Polly Neate, chief executive of Women’s Aid, said: “Sanctuary schemes are created to keep extremely vulnerable women and children safe, at a time when they are trying to rebuild their lives after surviving domestic violence. An investment has been made in keeping these women safe and to move these families out of their homes is a false economy as it will cost further money to provide security as the new property, and this may provide a reduced level of safety, putting them at risk.

“It is important to remember that on average two women every week are killed by a current or former partner in England and Wales. Protecting abused women and their children is a matter of life and death, and we should always remember this.”

Follow me on Twitter: @MidWalesMike

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12 thoughts on “Panic room woman challenges bedroom tax – The Guardian

  1. Thomas M

    This government is the lowest of the low, bothering even rape victims. Roll on 2015 and a chance to eject it from power.

  2. joanna may

    If I ever met IDS I would happily kick this Monster in the family jewels, whilst wearing steel toe-capped boots, and I would happily go to prison for the privilege!!!

  3. Chris Kitcher

    How the hell does a creature like Duncan-Smith get into and remain in power in a civilised country. For some time I have called for some form of personality and intelligence testing for MP’s so as to prevent creatures such as Duncan-Smith being in his position.

  4. jaypot2012

    This really has made my blood boil – this woman, and others like her, has already gone through hell and back, and now this stuck-up, pig-ignorant, excuse for a man decides she is not worth protecting by making her pay for her panic room.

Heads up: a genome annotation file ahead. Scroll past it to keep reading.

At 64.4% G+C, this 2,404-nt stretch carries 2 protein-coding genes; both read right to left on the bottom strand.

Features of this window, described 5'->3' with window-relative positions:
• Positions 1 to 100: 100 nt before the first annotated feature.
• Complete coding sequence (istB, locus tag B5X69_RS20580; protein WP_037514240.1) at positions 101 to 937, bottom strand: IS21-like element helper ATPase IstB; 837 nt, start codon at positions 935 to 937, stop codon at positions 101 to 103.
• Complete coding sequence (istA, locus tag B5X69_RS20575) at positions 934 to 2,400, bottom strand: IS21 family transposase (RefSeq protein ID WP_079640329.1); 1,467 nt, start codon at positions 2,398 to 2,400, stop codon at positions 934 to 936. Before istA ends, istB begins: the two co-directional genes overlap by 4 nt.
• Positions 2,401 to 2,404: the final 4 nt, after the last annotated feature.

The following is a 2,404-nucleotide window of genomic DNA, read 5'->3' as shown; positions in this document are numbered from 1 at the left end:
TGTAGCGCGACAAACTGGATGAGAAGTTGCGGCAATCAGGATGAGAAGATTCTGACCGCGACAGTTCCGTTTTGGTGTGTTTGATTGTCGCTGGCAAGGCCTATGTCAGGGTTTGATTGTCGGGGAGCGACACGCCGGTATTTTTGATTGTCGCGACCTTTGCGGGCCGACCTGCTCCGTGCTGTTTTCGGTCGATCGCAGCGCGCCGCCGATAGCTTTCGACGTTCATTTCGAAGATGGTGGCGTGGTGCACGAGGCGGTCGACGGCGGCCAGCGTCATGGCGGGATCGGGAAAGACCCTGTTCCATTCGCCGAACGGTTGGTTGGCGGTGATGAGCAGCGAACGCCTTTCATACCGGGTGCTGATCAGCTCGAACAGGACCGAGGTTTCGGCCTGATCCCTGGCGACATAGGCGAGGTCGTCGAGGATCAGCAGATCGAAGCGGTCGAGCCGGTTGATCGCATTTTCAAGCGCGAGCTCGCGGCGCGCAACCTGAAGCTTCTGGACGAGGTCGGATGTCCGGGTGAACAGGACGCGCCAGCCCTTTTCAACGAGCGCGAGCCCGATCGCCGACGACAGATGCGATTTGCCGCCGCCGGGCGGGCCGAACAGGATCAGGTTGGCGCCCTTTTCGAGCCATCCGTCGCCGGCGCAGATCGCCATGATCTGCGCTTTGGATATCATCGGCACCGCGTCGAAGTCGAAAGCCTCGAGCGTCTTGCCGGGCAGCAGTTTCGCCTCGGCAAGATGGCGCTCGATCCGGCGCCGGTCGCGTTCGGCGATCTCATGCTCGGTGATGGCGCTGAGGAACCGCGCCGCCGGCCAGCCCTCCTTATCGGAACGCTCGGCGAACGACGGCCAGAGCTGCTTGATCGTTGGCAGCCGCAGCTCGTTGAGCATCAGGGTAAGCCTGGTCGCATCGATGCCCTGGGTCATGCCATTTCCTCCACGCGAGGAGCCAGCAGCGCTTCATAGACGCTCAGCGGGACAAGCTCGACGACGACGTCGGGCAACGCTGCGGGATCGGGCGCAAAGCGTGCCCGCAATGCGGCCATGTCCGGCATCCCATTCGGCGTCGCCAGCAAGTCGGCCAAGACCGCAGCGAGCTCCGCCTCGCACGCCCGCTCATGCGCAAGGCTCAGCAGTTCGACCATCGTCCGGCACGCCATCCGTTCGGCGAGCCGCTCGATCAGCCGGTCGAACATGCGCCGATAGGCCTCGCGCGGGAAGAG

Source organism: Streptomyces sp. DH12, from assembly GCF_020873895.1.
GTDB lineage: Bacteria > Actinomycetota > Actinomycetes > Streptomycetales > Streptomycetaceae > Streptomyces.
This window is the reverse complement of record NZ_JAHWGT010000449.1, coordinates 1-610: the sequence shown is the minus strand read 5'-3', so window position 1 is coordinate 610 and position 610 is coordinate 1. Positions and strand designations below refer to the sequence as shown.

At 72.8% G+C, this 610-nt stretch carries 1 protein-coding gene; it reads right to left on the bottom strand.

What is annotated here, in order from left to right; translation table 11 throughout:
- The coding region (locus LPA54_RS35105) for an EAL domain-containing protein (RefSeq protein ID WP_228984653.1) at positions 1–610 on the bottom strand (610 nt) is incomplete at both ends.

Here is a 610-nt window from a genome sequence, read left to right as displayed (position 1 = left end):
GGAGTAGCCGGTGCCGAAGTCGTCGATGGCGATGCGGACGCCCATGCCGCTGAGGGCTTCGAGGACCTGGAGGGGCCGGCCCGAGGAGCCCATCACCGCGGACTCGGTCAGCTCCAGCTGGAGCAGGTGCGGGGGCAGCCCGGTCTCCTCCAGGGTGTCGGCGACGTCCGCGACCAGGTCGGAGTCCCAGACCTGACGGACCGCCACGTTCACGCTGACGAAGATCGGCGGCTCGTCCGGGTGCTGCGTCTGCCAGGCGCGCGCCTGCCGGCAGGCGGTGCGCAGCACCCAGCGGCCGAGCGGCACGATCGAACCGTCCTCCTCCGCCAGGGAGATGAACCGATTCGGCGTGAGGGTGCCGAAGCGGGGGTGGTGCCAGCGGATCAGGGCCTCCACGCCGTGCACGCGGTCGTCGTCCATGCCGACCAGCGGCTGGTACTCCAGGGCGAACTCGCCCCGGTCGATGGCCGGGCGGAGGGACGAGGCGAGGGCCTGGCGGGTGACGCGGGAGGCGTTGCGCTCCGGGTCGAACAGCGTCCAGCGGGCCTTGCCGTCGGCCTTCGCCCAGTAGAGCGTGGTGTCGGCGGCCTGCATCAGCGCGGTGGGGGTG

Let me have just 5 mins with IDS on his own, just 5 mins that’s all I ask.

  5. Daniel

    Thing is Mike, most politically aware people know that the “Spare room subsidy” is not about saving money, it’s about transferring as many of the social tenants from state to private landlords as possible, and in order to achieve this, there must be as few exceptions as possible. Any exceptions are pounds of public money lost to the private landlords, and that would never do!

    1. Mike Sivier Post author

      You mean any exceptions are pounds of public money that the private landlords won’t get? That’s right.

  6. che

    it defies belief that no one has tried to take this piece of excrement out before. I would happily do a prison stretch to do him some serious harm.

    1. Mike Sivier Post author

      He really isn’t worth it. He causes enough harm to people as it is, without anyone doing themselves the self-harm that is implied by committing a crime of violence on him and then going to prison for it.

  7. Sandy

    No he isn’t But how come some Labour MP has been spattered all over the media, forcing her to resign over some daft photo, yet there is nothing about IDS laughing at a rape victim and the totally insane bedroom tax?

    Now that is wrong. Am I the only person to think the BBC, et al, are a load of rubbish? I’ve now torn up my BBC TV card for being so partisan. There was a time when they were renowned for being impartial the world over. No longer; so stuff them!

    1. Mike Sivier Post author

      No, you’re one of many, many people who think the BBC have gone badly wrong over the last few years.